The sacrum connects with the coccyx (the triangular bone at the base of the spine) through the coccygeal and sacral cornua(28).

Clinical Significance of the Spinal Cord

It is crucial to take care of the spinal cord as it is responsible for essential functions, such as walking, standing, and transmitting body weight. Most of the common causes of spinal cord disorders are(29)

  • Infections 
  • Physical injuries 
  • Tumors
  • Fractured bones
  • Blocked blood supply

Physicians examine the spinal column and base their diagnosis through imaging tests, such as magnetic resonance imaging (MRI), radiography or X-ray, and computed tomography (CT) scan(30).

Abnormal sensations, loss of bladder and bowel control, and weak or paralyzed muscles are some of the problematic repercussions of spinal cord disorders and injuries(31).

One of the spinal disorders is spinal stenosis. It happens when the spaces within the spine narrow and put pressure on the spinal nerves. This condition may happen in the cervical and lumbar area of the spinal cord(32).

Patients suffering from spinal stenosis may experience pain, numbness, tingling sensations, and muscle weakness(33).

References

  • Harnsberger HR, Osborn AG, Ross JS, Moore KR, Salzman KL, Carrasco CR, Halmiton BE, Davidson HC, Wiggins RH. Diagnostic and Surgical Imaging Anatomy: Brain, Head and Neck, Spine. 3rd ed. Salt Lake City, Utah. Amirsys. 2007.
  • Bourjat P, Veillon F. Imagerie radiologique tête et cou. Paris, Vigot. 1995.
  • Gouazé A, Baumann JA, Dhem A. Sobota. Atlas d’Anatomie humaine. Tome 3. Système nerveux central, système nerveux autonome, organe des sens et peau, vaisseaux et nerfs périphériques. 1er éd. Paris, Maloine. 1977.
  • Kahle W, Cabrol C. Anatomie. Tome 3: Système nnerveux et organe des sens. 1er éd. Paris, Flammarion. 1979.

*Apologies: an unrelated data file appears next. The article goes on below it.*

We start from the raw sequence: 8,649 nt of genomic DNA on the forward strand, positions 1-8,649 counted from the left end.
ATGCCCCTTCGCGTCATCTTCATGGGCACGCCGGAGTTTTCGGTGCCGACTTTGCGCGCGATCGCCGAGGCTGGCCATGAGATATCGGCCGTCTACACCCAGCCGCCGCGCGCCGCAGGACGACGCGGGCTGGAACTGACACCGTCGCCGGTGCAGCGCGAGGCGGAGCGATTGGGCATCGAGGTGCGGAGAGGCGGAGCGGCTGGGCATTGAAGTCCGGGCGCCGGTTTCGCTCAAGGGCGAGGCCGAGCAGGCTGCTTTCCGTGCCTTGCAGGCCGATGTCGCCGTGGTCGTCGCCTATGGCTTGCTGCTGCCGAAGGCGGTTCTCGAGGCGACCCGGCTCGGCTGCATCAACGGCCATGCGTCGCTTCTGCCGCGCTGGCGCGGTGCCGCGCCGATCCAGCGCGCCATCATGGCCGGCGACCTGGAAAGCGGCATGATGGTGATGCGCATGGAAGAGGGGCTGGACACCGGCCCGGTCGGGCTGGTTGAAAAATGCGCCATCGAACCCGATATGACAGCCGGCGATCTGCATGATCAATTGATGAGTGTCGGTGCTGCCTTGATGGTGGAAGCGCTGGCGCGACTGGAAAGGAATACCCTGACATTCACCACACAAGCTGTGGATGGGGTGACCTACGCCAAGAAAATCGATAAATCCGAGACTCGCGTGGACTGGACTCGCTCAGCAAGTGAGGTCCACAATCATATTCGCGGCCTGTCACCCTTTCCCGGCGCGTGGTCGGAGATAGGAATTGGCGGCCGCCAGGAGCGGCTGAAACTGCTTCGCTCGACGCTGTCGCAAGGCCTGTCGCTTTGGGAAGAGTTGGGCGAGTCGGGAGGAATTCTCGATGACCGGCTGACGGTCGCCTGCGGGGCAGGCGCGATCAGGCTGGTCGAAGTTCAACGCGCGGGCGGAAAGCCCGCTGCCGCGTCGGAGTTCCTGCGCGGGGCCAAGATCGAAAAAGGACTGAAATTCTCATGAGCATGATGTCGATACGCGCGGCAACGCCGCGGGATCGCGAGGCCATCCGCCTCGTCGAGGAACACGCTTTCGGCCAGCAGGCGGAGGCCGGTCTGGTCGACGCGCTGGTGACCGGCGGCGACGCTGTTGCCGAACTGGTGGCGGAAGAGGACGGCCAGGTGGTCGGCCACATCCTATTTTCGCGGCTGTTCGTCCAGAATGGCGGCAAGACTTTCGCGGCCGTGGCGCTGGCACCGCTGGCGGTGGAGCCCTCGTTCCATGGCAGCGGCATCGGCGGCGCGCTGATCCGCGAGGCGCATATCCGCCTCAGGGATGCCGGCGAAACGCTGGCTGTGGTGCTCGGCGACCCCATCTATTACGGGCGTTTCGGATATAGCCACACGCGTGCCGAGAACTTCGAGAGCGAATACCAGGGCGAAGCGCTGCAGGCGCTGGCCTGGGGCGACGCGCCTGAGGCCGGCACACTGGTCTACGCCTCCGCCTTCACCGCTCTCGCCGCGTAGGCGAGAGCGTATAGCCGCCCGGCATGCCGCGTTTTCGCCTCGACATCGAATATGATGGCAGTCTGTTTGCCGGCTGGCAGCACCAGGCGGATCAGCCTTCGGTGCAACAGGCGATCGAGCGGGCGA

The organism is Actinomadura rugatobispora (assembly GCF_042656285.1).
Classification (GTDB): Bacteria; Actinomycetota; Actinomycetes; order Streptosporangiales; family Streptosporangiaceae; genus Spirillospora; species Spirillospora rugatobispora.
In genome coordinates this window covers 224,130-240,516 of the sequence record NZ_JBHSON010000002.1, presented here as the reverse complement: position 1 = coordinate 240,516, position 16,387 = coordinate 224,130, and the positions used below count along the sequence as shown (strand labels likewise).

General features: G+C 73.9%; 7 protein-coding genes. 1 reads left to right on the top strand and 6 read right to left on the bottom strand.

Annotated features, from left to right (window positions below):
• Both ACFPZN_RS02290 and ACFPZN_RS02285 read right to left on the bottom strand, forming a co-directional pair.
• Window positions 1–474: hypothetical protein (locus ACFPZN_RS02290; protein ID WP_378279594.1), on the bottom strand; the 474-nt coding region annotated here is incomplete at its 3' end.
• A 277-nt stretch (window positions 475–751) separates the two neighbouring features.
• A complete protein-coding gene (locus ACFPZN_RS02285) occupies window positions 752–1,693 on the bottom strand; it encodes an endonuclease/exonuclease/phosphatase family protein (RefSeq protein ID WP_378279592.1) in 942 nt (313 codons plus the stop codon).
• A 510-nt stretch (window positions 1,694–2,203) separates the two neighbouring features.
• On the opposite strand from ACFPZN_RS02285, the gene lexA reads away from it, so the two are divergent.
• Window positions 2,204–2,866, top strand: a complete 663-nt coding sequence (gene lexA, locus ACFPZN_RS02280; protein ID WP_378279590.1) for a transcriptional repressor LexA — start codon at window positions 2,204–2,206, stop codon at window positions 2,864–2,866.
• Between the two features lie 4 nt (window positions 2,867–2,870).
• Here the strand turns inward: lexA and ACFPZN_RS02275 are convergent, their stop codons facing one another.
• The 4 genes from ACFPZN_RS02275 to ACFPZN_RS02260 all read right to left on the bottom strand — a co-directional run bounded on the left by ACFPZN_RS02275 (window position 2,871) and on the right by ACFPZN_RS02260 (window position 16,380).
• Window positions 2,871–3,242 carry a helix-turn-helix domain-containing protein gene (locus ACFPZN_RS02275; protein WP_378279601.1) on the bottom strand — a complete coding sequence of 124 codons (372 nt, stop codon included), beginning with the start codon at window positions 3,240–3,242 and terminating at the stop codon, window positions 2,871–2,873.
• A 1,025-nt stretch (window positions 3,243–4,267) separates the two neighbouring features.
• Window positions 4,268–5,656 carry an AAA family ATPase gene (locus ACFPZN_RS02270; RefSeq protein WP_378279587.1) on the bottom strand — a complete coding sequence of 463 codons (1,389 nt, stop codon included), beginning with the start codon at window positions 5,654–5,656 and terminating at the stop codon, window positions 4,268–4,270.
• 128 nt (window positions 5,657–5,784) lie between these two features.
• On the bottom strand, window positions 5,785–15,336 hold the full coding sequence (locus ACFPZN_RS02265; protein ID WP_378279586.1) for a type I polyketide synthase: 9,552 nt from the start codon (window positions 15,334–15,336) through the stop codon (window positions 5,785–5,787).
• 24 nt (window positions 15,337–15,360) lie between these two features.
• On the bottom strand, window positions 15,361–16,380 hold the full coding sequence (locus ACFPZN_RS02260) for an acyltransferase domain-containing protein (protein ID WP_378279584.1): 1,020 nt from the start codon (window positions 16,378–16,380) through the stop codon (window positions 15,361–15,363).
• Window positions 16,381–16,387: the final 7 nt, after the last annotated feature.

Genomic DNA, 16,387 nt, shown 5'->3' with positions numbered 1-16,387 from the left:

1. University of Pittsburgh School of Medicine Neurological Surgery, (n.d.), About The Brain and Spinal Cord, retrieved from https://www.neurosurgery.pitt.edu/centers/neurosurgical-oncology/brain-and-brain-tumors/about
  2. IBID.
  3. Nógrádi A, Vrbová G. Anatomy and Physiology of the Spinal Cord. In: Madame Curie Bioscience Database [Internet]. Austin (TX): Landes Bioscience; 2000-2013. Available from: https://www.ncbi.nlm.nih.gov/books/NBK6229/
  4. Ibid.
  5. Ibid.
  6. University of Iowa Hospitals and Clinics, How Does the Spinal Cord Work?, retrieved from https://uihc.org/health-topics/how-does-spinal-cord-work
  7. McGovern Medical School, Anatomy of the Spinal Cord, retrieved from https://nba.uth.tmc.edu/neuroscience/m/s2/chapter03.html
  8. Ibid.
  9. Ibid,
  10. Ibid.
  11. Ibid.
  12. Ibid.
  13. American Association of Neuriological Surgeons, (n.d), Cervical Spine, retrieved from https://www.aans.org/en/Patients/Neurosurgical-Conditions-and-Treatments/Cervical-Spine
  14. Ibid.
  15. Swartz, E. E., Floyd, R. T., & Cendoma, M. (2005). Cervical spine functional anatomy and the biomechanics of injury due to compressive loading. Journal of athletic training, 40(3), 155–161.
  16. Ibid.
  17. Ibid.
  18. Evans, R. C., ( 2009), Chapter Seven – Thoracic Spine, retrieved from https://www.sciencedirect.com/science/article/pii/B9780323045322500122
  19. Ibid.
  20. Papadopoulos, S. M., and Fessler, R, G., (2005), Thoracic Spine, retrieved from https://www.sciencedirect.com/sdfe/pdf/download/eid/3-s2.0-B9780443066160500286/first-page-pdf
  21. Ferng, A., (October 2020), Thoracic Vertebrae, retrieved from https://www.kenhub.com/en/library/anatomy/thoracic-vertebrae
  22. American Association of Neurological Surgeons, (n.d.), Lumbar Spinal Stenosis, retrieved from https://www.aans.org/en/Patients/Neurosurgical-Conditions-and-Treatments/Lumbar-Spinal-Stenosis
  23. Ferng, A., (September 2020), Lumbar Verterbrae, retrieved fromhttps://www.kenhub.com/en/library/anatomy/lumbar-vertebrae
  24. Sassack B, Carrier JD. Anatomy, Back, Lumbar Spine. [Updated 2020 Aug 10]. In: StatPearls [Internet]. Treasure Island (FL): StatPearls Publishing; 2020 Jan-. Available from: https://www.ncbi.nlm.nih.gov/books/NBK557616/
  25. Ibid.
  26. Sattar MH, Guthrie ST. Anatomy, Back, Sacral Vertebrae. [Updated 2020 Jul 31]. In: StatPearls [Internet]. Treasure Island (FL): StatPearls Publishing; 2020 Jan-. Available from: https://www.ncbi.nlm.nih.gov/books/NBK551653/
  27. Ibid.
  28. Ibid.
  29. Rubin, M., (February 2020), Overview of Spinal Cord Disorders, retrieved from https://www.msdmanuals.com/home/brain,-spinal-cord,-and-nerve-disorders/spinal-cord-disorders/overview-of-spinal-cord-disorders
  30. Ibid.
  31. Ibid.
  32. Mayo Clinic, (n.d.) Spinal Stenosis, retrieved from https://www.mayoclinic.org/diseases-conditions/spinal-stenosis/symptoms-causes/syc-20352961#:~:text=Spinal%20stenosis%20is%20a%20narrowing,stenosis%20may%20not%20have%20symptoms.
  33. Ibid.